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Supreme Court: Some Noteworthy Cases Coming up in New Term
WASHINGTON (AP) -- The Supreme Court is starting a new term that promises a steady stream of divisive social issues, and also brighter prospects for conservatives who suffered more losses than usual in recent months.

The justices are meeting in public Monday for the first time since a number of high-profile decisions in June that displayed passionate, sometimes barbed disagreements and suggested some bruised feelings among the nine judges.

The first case before the court involves a California woman who lost her legs in a horrific accident after she fell while attempting to board a train in Innsbruck, Austria. The issue is whether she can sue the state-owned Austrian railway in U.S. courts. The court also is expected to reject hundreds of appeals that piled up over the summer.

Future cases will deal with abortion, religious objections to birth control, race in college admissions and the power of public-sector unions. Cases on immigration and state restrictions on voting also could make it to the court in the next nine months.

The term will play out against the backdrop of the presidential campaign, in which some candidates are talking pointedly about the justices and the prospect of replacing some of them in the next few years. Four justices are in their 80s or late 70s, led by 82-year-old Ruth Bader Ginsburg.

Commentators on the left and right say the lineup of cases suggests that conservatives will win more often than they will lose over the next few months, in contrast to the liberal side's success last term in gay marriage, health care and housing discrimination, among others.

"This term, I'd expect a return to the norm, in which the right side of the court wins the majority, but by no means all of the cases," said Georgetown University law school's Irv Gornstein.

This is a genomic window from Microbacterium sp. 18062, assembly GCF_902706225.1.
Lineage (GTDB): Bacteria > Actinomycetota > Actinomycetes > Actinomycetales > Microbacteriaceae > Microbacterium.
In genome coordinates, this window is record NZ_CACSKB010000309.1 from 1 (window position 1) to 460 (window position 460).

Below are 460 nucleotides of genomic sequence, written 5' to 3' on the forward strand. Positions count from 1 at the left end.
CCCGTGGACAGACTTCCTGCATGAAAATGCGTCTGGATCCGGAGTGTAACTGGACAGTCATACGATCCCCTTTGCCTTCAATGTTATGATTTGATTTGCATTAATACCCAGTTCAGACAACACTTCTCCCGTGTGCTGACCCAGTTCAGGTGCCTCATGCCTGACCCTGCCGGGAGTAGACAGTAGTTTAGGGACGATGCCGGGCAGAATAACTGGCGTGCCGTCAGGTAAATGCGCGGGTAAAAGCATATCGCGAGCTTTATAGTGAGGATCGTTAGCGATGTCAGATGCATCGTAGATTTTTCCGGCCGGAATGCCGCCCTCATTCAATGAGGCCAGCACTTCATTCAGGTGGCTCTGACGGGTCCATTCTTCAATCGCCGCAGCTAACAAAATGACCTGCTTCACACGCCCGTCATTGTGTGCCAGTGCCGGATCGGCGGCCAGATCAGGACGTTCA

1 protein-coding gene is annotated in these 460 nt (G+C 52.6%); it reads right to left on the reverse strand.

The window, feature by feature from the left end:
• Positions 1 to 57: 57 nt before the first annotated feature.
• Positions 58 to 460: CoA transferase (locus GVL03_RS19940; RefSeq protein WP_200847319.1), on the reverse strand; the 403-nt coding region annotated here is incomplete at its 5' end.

One reason for the confidence is that, as Supreme Court lawyer John Elwood said: "This is a term of sequels." Affirmative action and union fees have been at the court in recent terms and the justices' positions are more or less known.

The larger question is whether there are majorities for major rulings that, for example, would all but outlaw the use of race in admissions or declare that workers' free-speech rights preclude unions from collecting any money from non-members. Both cases also could produce narrower outcomes that would be less damaging to affirmative action and unions.

No single case before the justices in the new term holds the significance of the court's 5-4 decision in June that extended the right to marriage to gay and lesbian couples nationwide.

But the author of that opinion, Justice Anthony Kennedy, probably will play a similarly decisive role in the most important cases to be heard by the court. "On issue after issue, Kennedy provides the deciding vote," said conservative commentator Ed Whelan, no fan of Kennedy.

Conservative ire over some Kennedy opinions is almost routine. But Chief Justice John Roberts, who marked his 10th anniversary on the court this year, also has faced intense criticism from conservative quarters, mainly for his two votes in favor of the Obama health care overhaul. In a Republican presidential debate last month, Texas Sen. Ted Cruz called Roberts' appointment to the court a mistake. Even former Florida Gov. Jeb Bush hesitated when asked whether he agreed with Cruz. Bush's brother, President George W. Bush, nominated Roberts in 2005.